‘Push us at your peril,’ repayment planners warn Openreach in nine-to-one consultative ballot on strike actionTelecoms & Financial Services, Openreach September 11 2020
Friday September 11th 2020
Furious repayment planners have delivered the starkest possible warning to Openreach that, if necessary, they are prepared to take strike action against unagreed changes to their grading and job description.
In a remarkable show of defiance against a belligerent new management approach that is manifesting itself across different parts of BT, the small but fiercely loyal group of CWU members – who conduct a hugely complex and highly lucrative role for Openreach – had taken the unusual step of asking the union to register their willingness to take industrial action over the changes ahead of a formal industrial action ballot.
Under the consultative ballot that commenced on September 2 in response to the demands of repayment engineers to express their fury and solidarity in a tangible and irrefutable way, just one question was asked. Namely: ‘In the event that the union obtains a ‘yes’ vote in a future ballot for industrial action – and in to achieve our aims regarding the grade and functions of the Repayment Project Engineer – are you willing to take part in official industrial action consisting of a strike?’
That ballot closed at noon today – and result is unequivocal, with members voting ‘yes’ by nine-to-one in a 92% turnout.
CWU national officer for Openreach Davie Bowman observers: “Our repayment planner members have spoken and they couldn’t have delivered a clearer message to Openreach that the company’s total disregard for their clearly expressed concerns is absolutely unacceptable.
“It’s important to note that the members themselves demanded this consultative ballot –with the union’s national team making no recommendation that might have influenced the result. The overwhelming turnout and clarity of the vote is a clear message to the company to change tack and I sincerely hope that message is being received loud and clear this afternoon in Openreach’s Judd Street headquarters.”
Stark warning to management…
For nearly two months the CWU’s repayment planner members have been pleading, both individually and collectively, for management to reconsider an autocratic and unilateral company announcement on July 15 that their role was being ‘retired’ on September 1, and that a new job description taking the role out of the NewGRID grading structure would then be imposed.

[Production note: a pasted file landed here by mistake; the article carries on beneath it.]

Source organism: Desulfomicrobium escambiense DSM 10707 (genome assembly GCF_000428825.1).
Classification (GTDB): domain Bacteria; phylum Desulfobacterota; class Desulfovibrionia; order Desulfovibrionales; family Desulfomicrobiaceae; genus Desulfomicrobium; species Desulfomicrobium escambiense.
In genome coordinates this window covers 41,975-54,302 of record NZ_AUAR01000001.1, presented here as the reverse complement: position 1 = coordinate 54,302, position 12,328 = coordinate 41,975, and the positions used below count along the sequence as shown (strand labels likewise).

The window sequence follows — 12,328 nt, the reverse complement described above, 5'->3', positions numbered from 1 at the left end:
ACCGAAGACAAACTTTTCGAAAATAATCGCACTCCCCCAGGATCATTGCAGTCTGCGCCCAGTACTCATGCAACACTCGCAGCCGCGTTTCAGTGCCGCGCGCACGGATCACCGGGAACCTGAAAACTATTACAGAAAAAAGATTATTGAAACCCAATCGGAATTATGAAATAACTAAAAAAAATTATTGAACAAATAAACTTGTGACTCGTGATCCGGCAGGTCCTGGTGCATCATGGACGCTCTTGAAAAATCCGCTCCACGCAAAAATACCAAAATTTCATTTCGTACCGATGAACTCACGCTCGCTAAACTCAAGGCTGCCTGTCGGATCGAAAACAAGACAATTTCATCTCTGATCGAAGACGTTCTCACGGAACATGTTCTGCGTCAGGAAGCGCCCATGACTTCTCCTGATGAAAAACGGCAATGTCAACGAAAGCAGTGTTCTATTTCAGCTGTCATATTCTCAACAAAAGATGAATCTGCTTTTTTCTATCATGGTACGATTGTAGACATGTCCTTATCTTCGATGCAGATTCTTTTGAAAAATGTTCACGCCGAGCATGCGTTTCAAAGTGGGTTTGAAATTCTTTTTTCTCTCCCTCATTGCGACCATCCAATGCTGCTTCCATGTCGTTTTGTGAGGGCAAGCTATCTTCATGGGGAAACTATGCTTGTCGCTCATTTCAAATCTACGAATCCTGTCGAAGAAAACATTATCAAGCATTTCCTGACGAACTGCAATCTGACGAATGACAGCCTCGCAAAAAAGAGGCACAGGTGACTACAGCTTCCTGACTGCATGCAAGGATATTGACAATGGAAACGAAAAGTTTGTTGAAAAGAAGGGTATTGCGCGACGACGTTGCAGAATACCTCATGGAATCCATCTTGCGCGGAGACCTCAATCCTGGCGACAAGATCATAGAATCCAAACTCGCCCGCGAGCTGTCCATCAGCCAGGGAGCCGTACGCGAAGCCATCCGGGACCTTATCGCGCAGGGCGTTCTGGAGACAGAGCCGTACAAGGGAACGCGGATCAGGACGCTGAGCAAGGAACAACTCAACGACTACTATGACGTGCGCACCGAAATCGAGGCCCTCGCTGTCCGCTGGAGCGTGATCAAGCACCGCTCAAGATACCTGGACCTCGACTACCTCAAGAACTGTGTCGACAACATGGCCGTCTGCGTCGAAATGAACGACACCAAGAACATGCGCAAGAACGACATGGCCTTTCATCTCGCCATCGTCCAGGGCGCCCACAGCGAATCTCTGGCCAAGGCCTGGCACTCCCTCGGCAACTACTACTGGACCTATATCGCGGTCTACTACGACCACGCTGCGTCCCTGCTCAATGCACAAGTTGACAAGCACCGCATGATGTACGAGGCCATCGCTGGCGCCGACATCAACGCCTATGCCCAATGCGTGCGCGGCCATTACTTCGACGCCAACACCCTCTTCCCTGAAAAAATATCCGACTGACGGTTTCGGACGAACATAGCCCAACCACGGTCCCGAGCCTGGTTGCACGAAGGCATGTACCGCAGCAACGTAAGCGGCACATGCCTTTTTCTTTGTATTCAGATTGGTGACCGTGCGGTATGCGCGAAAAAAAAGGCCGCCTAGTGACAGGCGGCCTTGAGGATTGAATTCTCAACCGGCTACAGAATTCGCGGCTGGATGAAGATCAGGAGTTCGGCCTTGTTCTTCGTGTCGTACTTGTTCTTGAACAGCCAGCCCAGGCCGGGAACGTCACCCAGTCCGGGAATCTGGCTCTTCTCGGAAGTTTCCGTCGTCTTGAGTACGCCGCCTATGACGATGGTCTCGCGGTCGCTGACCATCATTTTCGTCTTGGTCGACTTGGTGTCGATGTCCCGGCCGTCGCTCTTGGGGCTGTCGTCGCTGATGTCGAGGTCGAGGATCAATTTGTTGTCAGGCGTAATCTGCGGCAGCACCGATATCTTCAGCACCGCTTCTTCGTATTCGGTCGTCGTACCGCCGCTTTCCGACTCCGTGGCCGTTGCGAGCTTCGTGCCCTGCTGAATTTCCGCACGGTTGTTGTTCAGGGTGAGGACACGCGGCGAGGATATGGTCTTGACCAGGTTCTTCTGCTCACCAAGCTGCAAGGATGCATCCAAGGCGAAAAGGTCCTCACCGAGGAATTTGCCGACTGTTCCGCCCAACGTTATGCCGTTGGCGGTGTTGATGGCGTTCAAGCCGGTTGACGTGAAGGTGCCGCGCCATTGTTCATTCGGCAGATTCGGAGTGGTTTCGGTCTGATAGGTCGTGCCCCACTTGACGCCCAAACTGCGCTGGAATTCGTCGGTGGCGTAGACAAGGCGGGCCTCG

Originally they were given just 28 days to accept a paper ‘promotion’ to a Level E management role which reduces their annual leave and sick pay entitlements, adds a minimum of an hour and a half to their working week and debars then from membership of the CWU-negotiated Hybrid Pension Scheme which retains valuable defined benefit elements,
While that 28-day deadline was subsequently withdrawn – though only when it became apparent that just a handful of the RPEs would willingly sign away the protections and right to CWU representation that come with being a team member grade employee – management then decreed, despite vehement CWU objections, that while the RPEs could opt to continue as D1’s, the unagreed new job description would still apply.
Both the union and its repayment planning members regard that move as diminishing the fundamental importance of the advanced engineering skills required to conduct a hugely complex and highly lucrative role for Openreach – typically where major construction projects require a complete rearrangement of the network. Crucially, that work involves a high level of technical understanding and expertise which inform detailed discussion with councils and major construction companies and their clients to ensure that Openreach doesn’t pick up the tab for costs that should rightly be borne by others.
A significant number of the group had taken the trouble to individually write to their managers to express exactly these heartfelt concerns – hoping upon hope that the message would finally get through – but patience finally snapped a fortnight ago when some managers began to aggressively question members over the views they had honestly expressed.
Davie concludes: “The National Team cannot thank the members enough for clearly setting out the manner in which they wanted to express their anger and also by demonstrating overwhelmingly their willingness to fight for what they believe in.
“I would hope that by now Openreach senior management will be aware of the expressions of dismay, helplessness and even despair made by so many of our members in their letters to line managers – and no decent employer can afford to ignore this type of painfully honest feedback – nor the anger that is reflected in this ballot result.
“The company must listen to what its repayment planners are saying , get back round the table and resolve this matter – or be under no illusions that the whole of the CWU will be behind our members to help deliver the right outcome’.